The Temptation of St. Anthony 1878

Felicien Rops

When the devil perceived his ascetic life and his intense worship, he was envious and beat him mercilessly, leaving him unconscious. When his friends from the local village came to visit him and found him in this condition, they carried him to a church.

After he recovered, he made a second effort and went back into the desert to a farther mountain by the Nile called Pispir, now Der el Memun, opposite Arsinoe. There he lived strictly enclosed in an old abandoned Roman fort for some twenty years.

Temptation of St Anthony
Felicien Rops

Félicien Rops (7 July 1833 – 23 August 1898) was a Belgian artist, known primarily as a printmaker in etching and aquatint. 

Rops was born in Namur, the only son of Sophie Maubile and Nicholas Rops, who was a textile manufacturer. After his first artistic training at a local academy, he relocated to Brussels at the age of twenty and briefly attended the University of Brussels. He subsequently attended the Académie de Saint-Luc and began creating satirical lithographs which were published in the student magazine Le Crocodile. These and the lithographs he contributed until 1862 to the magazine Uylenspiegel brought him early fame as a caricaturist.

He produced a number of etchings as illustrations for books by Charles de Coster. In 1862 he went to Paris where he met the etchers Félix Bracquemond and Jules Ferdinand Jacquemart. His activity as a lithographer ceased about 1865, and he became a restless experimenter with etching techniques. More

According to Athanasius, the devil again resumed his war against Saint Anthony, only this time the phantoms were in the form of wild beasts, wolves, lions, snakes and scorpions. They appeared as if they were about to attack him or cut him into pieces. But the saint would laugh at them scornfully and say, "If any of you have any authority over me, only one would have been sufficient to fight me." At his saying this, they disappeared as though in smoke.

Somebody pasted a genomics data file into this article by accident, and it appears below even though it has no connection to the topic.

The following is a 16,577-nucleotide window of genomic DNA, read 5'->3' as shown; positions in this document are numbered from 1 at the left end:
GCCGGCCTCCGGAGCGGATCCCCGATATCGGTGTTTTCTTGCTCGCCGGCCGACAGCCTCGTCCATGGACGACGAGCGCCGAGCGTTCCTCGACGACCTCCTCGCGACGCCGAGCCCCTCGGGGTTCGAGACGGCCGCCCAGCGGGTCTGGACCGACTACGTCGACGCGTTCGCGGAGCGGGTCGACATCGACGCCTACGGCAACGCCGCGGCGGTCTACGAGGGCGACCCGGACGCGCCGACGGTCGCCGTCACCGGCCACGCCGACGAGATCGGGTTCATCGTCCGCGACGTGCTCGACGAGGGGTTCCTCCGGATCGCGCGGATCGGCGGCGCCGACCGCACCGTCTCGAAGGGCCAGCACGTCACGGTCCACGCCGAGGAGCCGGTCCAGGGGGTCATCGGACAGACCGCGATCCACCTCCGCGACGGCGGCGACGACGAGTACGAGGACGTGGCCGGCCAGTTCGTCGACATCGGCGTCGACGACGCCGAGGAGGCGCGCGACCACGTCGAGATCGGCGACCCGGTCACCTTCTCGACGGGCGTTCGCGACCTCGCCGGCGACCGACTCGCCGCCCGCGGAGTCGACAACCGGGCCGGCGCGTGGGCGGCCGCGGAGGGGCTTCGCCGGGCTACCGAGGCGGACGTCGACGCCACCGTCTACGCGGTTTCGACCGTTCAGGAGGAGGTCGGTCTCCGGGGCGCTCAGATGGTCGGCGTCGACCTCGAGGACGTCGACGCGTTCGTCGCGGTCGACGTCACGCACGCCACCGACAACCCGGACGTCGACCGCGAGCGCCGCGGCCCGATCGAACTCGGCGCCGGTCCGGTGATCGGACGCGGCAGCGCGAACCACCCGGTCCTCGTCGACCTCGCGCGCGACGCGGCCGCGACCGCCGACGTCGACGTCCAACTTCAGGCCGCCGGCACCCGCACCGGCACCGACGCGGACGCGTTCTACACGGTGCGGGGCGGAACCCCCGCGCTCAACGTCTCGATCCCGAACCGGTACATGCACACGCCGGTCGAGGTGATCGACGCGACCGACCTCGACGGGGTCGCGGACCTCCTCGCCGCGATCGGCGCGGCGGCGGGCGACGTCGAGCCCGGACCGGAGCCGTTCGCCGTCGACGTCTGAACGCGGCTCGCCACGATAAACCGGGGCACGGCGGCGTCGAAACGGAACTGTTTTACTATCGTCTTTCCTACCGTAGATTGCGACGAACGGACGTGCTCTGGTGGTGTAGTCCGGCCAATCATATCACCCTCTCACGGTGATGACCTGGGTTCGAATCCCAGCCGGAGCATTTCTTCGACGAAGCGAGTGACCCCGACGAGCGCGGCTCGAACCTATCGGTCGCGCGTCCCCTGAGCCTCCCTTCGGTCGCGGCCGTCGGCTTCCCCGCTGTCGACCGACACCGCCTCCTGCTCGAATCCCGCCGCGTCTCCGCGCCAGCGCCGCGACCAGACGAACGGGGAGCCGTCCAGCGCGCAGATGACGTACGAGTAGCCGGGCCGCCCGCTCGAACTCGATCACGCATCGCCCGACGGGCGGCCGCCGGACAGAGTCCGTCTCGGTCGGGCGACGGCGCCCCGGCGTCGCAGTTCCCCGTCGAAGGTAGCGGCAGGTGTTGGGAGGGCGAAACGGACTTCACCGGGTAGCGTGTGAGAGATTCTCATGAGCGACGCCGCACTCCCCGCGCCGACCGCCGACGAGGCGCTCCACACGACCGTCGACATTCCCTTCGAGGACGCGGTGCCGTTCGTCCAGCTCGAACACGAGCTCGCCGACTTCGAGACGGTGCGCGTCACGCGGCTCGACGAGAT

Paul Delaroche

The temptation of St. Anthony c.1832

20 x 16 cm

This tiny painting – just 20 x 16 cm – transmits a powerful message. It depicts Saint Anthony Abbot, also known as Saint Anthony of Egypt, overcoming temptation. Beautiful naked women vie for his attention whilst he raises his arms and eyes heavenward. More

Paul Delaroche (17 July 1797 – 4 November 1856), was a French painter. He was trained by Antoine-Jean, Baron Gros, who was painting life-size historical subjects and had many students.

The first Delaroche picture exhibited was the large Jehosheba saving Joash (1822). This exhibition led to his acquaintance with Théodore Géricault and Eugène Delacroix, with whom he formed the core of a large group of Parisian historical painters. He visited Italy in 1838 and 1843, when his father-in-law, Horace Vernet, was director of the French Academy in Rome. In 1845, he was elected into the National Academy of Design, New York, as an Honorary Academician.

He was born, worked, and died in Paris. His studio was in the rue Mazarin. His subjects were painted with a firm, solid, smooth surface, which gave an appearance of the highest finish. This texture was the manner of the day. Among his students were British landscape artist Henry Mark Anthony, British history painters Edward Armitage and Charles Lucy, and American painter/photographer Alfred L. Boisseau (1823–1901). More

This is attributed as a victory granted by God. While in the fort he only communicated with the outside world by a crevice through which food would be passed and he would say a few words. Saint Anthony would prepare a quantity of bread that would sustain him for six months. He did not allow anyone to enter his cell; whoever came to him stood outside and listened to his advice.